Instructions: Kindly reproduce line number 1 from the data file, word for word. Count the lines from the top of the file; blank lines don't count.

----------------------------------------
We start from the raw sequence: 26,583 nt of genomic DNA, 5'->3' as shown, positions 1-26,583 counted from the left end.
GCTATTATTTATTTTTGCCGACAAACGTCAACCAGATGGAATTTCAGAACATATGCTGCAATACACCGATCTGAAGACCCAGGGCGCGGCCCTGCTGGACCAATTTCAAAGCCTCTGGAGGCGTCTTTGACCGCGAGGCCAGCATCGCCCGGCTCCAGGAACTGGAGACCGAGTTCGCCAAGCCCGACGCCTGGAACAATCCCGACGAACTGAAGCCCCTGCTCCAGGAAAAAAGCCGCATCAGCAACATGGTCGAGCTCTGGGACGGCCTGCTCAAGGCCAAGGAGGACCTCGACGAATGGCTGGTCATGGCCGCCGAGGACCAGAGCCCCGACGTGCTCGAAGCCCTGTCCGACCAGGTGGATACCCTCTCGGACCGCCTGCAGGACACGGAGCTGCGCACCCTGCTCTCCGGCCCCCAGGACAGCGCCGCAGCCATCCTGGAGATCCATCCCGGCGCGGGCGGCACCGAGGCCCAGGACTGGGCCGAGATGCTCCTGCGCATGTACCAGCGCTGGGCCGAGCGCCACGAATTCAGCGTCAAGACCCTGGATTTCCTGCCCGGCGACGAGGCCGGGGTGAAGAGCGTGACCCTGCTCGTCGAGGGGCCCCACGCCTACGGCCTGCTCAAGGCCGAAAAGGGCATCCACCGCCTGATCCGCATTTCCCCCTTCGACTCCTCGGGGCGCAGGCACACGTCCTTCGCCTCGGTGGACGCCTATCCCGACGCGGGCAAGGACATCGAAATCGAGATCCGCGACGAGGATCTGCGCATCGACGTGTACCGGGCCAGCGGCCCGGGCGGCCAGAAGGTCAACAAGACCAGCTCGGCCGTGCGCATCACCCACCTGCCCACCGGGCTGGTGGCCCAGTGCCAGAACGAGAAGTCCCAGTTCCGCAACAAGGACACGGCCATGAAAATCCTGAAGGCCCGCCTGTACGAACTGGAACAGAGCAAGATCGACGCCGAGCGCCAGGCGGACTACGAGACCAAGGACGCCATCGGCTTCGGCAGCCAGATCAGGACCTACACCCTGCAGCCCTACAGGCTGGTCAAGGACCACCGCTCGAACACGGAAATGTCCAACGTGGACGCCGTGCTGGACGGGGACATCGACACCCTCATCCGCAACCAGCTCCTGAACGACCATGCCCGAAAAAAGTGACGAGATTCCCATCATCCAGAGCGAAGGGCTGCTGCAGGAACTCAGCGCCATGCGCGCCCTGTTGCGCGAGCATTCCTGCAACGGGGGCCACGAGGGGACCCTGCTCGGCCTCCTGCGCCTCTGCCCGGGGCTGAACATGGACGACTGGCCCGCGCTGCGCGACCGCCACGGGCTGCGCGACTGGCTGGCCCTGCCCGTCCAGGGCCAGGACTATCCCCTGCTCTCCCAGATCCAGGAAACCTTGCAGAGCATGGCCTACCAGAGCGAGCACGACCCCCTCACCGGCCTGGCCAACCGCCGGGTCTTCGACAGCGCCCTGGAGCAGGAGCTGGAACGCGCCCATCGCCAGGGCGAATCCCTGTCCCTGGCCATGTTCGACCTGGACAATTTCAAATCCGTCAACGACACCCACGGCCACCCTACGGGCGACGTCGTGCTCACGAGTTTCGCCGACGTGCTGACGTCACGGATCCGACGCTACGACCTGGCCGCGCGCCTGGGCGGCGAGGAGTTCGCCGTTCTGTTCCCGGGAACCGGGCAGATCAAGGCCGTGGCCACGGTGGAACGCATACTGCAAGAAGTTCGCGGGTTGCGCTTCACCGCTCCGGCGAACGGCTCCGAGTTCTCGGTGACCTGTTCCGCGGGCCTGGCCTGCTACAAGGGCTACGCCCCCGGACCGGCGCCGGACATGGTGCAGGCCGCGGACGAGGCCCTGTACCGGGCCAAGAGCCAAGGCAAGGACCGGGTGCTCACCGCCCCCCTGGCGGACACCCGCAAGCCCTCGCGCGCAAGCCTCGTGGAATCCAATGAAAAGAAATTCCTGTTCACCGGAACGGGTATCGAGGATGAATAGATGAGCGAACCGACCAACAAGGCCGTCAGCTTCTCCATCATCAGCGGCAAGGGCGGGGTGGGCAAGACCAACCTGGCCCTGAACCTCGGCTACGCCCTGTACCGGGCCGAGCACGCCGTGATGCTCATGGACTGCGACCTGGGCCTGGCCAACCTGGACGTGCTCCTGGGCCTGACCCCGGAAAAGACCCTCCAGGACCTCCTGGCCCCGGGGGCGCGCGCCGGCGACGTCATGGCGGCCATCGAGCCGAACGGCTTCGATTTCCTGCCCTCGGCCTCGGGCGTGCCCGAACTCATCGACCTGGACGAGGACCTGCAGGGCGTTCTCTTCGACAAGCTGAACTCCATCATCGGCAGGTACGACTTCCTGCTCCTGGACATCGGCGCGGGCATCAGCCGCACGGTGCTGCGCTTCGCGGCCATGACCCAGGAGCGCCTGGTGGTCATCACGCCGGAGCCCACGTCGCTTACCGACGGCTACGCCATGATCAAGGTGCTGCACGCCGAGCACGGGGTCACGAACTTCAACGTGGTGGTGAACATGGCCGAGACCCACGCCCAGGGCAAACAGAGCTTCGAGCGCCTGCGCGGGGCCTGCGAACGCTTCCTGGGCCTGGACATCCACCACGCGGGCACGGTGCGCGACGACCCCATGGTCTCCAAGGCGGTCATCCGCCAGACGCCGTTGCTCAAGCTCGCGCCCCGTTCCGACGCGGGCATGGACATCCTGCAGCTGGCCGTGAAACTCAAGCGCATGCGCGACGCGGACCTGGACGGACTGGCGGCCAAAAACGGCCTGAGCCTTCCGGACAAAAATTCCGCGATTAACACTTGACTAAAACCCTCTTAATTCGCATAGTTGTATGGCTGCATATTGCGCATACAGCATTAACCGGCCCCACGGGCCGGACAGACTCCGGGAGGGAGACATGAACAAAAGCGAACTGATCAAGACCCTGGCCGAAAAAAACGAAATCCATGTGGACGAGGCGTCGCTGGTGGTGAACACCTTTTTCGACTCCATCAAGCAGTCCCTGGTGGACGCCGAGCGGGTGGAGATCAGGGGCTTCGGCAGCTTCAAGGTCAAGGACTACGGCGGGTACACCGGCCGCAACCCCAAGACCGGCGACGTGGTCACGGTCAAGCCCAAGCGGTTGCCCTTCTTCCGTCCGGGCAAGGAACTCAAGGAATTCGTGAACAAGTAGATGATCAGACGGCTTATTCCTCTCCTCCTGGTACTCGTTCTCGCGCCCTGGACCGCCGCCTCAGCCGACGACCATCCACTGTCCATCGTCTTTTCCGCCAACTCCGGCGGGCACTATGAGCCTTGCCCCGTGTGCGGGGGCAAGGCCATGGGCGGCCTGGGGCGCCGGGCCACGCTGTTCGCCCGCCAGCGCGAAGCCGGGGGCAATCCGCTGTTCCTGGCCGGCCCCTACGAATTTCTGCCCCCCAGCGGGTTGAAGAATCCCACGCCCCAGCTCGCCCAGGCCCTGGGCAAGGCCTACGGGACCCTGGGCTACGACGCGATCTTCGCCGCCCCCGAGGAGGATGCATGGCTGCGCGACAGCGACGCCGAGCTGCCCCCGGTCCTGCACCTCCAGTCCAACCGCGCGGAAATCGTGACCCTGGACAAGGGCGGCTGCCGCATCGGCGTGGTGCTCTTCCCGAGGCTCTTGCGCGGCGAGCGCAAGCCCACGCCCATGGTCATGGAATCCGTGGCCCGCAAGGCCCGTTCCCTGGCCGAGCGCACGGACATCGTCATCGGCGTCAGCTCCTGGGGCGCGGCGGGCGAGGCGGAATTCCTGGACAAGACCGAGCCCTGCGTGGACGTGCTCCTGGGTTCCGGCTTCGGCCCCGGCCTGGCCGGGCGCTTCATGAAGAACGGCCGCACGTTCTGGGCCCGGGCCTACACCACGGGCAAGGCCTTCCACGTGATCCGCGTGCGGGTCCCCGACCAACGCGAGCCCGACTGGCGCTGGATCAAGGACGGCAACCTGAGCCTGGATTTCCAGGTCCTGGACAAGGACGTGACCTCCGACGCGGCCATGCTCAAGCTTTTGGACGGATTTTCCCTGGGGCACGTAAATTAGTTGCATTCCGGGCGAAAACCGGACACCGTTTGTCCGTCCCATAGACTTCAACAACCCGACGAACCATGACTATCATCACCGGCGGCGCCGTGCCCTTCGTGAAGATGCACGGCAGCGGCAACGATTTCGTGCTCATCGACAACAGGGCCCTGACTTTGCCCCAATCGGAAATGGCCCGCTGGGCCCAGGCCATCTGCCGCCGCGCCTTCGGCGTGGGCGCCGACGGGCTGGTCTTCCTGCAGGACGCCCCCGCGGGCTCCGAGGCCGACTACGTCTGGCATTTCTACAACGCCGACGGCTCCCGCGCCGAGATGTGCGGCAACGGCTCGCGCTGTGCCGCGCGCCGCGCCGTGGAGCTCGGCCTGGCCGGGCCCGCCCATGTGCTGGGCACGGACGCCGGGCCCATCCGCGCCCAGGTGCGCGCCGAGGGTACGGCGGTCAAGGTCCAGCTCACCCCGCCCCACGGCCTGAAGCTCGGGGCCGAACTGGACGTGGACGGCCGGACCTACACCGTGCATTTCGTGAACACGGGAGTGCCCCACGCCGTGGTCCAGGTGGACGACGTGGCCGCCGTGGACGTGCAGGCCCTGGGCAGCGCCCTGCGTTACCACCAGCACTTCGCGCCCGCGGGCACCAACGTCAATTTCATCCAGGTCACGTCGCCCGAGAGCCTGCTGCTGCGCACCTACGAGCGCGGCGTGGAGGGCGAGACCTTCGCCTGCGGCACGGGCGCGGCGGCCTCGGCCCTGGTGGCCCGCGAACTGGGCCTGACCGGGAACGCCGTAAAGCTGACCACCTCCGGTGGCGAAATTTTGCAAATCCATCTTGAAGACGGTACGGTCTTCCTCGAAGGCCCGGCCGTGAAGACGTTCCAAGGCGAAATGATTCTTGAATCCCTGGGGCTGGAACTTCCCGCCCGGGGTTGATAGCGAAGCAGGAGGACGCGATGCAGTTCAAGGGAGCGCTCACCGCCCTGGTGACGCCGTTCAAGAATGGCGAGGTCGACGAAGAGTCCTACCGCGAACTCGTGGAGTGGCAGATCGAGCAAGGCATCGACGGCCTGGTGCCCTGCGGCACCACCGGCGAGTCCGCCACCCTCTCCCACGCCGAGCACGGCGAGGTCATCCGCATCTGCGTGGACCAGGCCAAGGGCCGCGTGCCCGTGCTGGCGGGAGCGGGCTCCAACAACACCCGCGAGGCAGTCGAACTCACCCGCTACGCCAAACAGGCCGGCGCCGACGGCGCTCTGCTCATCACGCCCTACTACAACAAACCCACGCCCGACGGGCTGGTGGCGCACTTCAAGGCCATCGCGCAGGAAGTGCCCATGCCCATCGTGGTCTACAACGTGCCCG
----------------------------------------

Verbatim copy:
We start from the raw sequence: 26,583 nt of genomic DNA, 5'->3' as shown, positions 1-26,583 counted from the left end.